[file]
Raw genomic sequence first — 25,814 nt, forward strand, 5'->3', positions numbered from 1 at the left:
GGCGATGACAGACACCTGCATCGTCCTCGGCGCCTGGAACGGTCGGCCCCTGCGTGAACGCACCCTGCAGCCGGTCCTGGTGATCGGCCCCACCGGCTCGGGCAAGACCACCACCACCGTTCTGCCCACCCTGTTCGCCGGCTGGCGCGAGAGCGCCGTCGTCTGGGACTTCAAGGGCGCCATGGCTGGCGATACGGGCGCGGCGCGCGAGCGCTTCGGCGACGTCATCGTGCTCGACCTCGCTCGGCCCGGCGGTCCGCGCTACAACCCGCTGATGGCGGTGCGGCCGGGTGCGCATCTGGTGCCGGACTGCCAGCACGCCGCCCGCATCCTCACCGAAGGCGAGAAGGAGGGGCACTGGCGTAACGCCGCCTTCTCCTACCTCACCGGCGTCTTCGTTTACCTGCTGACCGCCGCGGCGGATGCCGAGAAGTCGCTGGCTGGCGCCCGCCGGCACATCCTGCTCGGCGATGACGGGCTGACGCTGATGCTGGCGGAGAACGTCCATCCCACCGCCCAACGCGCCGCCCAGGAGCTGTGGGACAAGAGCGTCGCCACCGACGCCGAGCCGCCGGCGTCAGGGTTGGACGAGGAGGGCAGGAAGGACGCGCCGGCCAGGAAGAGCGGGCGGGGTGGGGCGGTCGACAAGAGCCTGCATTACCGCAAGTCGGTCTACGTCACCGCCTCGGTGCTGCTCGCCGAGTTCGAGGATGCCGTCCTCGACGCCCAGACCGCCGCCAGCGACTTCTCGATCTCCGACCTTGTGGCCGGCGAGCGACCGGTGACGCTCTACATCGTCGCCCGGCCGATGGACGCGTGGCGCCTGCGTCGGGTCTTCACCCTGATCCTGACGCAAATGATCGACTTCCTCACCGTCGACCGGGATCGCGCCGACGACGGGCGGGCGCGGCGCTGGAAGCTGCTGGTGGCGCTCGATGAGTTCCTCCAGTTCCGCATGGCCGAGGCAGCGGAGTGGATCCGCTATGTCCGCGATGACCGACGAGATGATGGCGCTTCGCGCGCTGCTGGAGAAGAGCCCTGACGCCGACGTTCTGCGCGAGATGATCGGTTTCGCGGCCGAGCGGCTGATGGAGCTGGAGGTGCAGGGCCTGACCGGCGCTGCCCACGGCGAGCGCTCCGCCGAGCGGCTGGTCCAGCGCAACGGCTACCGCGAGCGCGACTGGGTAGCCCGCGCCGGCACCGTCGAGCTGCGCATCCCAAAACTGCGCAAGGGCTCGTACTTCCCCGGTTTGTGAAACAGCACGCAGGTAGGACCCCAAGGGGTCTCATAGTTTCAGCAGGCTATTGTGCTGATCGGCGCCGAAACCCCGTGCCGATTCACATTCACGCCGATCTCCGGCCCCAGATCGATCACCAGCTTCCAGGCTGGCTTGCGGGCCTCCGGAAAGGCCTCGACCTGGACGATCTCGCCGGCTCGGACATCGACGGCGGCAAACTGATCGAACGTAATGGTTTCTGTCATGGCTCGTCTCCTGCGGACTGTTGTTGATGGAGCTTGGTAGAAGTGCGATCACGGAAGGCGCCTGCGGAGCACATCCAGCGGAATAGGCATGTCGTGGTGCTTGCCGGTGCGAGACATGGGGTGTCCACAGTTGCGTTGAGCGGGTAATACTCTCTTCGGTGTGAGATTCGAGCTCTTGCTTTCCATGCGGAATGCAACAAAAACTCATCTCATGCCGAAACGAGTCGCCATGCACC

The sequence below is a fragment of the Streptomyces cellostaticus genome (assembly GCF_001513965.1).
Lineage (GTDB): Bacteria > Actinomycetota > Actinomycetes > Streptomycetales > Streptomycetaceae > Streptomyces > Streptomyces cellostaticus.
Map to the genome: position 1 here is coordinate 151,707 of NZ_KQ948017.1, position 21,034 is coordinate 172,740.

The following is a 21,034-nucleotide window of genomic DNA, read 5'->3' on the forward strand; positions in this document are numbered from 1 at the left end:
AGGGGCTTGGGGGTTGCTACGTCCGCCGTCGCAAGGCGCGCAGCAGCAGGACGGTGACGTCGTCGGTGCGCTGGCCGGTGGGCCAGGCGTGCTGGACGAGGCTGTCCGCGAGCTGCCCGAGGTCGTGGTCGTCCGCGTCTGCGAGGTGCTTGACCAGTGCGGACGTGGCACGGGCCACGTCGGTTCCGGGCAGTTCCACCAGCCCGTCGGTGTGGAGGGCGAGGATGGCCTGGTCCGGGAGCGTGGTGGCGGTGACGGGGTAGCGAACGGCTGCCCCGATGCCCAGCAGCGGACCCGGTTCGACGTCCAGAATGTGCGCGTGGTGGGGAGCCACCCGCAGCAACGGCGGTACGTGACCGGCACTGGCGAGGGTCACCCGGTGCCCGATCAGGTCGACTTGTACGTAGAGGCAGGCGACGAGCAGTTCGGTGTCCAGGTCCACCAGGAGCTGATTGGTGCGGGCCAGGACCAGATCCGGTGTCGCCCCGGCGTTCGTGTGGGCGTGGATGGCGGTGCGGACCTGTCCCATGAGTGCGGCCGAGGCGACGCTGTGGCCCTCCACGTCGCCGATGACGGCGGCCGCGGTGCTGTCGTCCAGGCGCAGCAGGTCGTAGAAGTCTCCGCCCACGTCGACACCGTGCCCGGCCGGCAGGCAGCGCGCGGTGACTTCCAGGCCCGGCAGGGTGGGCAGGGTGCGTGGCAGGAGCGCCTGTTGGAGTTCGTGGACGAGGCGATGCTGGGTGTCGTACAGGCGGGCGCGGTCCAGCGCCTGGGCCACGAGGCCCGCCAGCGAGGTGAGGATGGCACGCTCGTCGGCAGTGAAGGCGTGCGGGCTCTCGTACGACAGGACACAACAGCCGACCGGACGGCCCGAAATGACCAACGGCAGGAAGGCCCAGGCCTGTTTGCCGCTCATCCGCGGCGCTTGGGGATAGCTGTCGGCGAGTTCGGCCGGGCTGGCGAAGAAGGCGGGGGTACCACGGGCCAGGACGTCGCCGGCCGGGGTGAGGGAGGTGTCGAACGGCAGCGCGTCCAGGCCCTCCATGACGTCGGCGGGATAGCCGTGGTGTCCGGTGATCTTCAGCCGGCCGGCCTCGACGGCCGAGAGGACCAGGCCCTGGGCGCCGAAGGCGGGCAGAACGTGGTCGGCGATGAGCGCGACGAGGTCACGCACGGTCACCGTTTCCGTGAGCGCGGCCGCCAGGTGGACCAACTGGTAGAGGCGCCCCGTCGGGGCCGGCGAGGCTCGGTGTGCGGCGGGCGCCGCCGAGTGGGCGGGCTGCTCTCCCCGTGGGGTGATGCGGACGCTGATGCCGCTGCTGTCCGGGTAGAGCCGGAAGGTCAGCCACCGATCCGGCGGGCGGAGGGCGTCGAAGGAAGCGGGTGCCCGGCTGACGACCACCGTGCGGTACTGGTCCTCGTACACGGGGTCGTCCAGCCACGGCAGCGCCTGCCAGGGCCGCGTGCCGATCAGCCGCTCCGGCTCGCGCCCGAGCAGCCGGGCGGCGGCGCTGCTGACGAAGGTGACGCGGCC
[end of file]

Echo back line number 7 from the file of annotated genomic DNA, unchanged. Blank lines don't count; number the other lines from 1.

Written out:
AGGGGCTTGGGGGTTGCTACGTCCGCCGTCGCAAGGCGCGCAGCAGCAGGACGGTGACGTCGTCGGTGCGCTGGCCGGTGGGCCAGGCGTGCTGGACGAGGCTGTCCGCGAGCTGCCCGAGGTCGTGGTCGTCCGCGTCTGCGAGGTGCTTGACCAGTGCGGACGTGGCACGGGCCACGTCGGTTCCGGGCAGTTCCACCAGCCCGTCGGTGTGGAGGGCGAGGATGGCCTGGTCCGGGAGCGTGGTGGCGGTGACGGGGTAGCGAACGGCTGCCCCGATGCCCAGCAGCGGACCCGGTTCGACGTCCAGAATGTGCGCGTGGTGGGGAGCCACCCGCAGCAACGGCGGTACGTGACCGGCACTGGCGAGGGTCACCCGGTGCCCGATCAGGTCGACTTGTACGTAGAGGCAGGCGACGAGCAGTTCGGTGTCCAGGTCCACCAGGAGCTGATTGGTGCGGGCCAGGACCAGATCCGGTGTCGCCCCGGCGTTCGTGTGGGCGTGGATGGCGGTGCGGACCTGTCCCATGAGTGCGGCCGAGGCGACGCTGTGGCCCTCCACGTCGCCGATGACGGCGGCCGCGGTGCTGTCGTCCAGGCGCAGCAGGTCGTAGAAGTCTCCGCCCACGTCGACACCGTGCCCGGCCGGCAGGCAGCGCGCGGTGACTTCCAGGCCCGGCAGGGTGGGCAGGGTGCGTGGCAGGAGCGCCTGTTGGAGTTCGTGGACGAGGCGATGCTGGGTGTCGTACAGGCGGGCGCGGTCCAGCGCCTGGGCCACGAGGCCCGCCAGCGAGGTGAGGATGGCACGCTCGTCGGCAGTGAAGGCGTGCGGGCTCTCGTACGACAGGACACAACAGCCGACCGGACGGCCCGAAATGACCAACGGCAGGAAGGCCCAGGCCTGTTTGCCGCTCATCCGCGGCGCTTGGGGATAGCTGTCGGCGAGTTCGGCCGGGCTGGCGAAGAAGGCGGGGGTACCACGGGCCAGGACGTCGCCGGCCGGGGTGAGGGAGGTGTCGAACGGCAGCGCGTCCAGGCCCTCCATGACGTCGGCGGGATAGCCGTGGTGTCCGGTGATCTTCAGCCGGCCGGCCTCGACGGCCGAGAGGACCAGGCCCTGGGCGCCGAAGGCGGGCAGAACGTGGTCGGCGATGAGCGCGACGAGGTCACGCACGGTCACCGTTTCCGTGAGCGCGGCCGCCAGGTGGACCAACTGGTAGAGGCGCCCCGTCGGGGCCGGCGAGGCTCGGTGTGCGGCGGGCGCCGCCGAGTGGGCGGGCTGCTCTCCCCGTGGGGTGATGCGGACGCTGATGCCGCTGCTGTCCGGGTAGAGCCGGAAGGTCAGCCACCGATCCGGCGGGCGGAGGGCGTCGAAGGAAGCGGGTGCCCGGCTGACGACCACCGTGCGGTACTGGTCCTCGTACACGGGGTCGTCCAGCCACGGCAGCGCCTGCCAGGGCCGCGTGCCGATCAGCCGCTCCGGCTCGCGCCCGAGCAGCCGGGCGGCGGCGCTGCTGACGAAGGTGACGCGGCC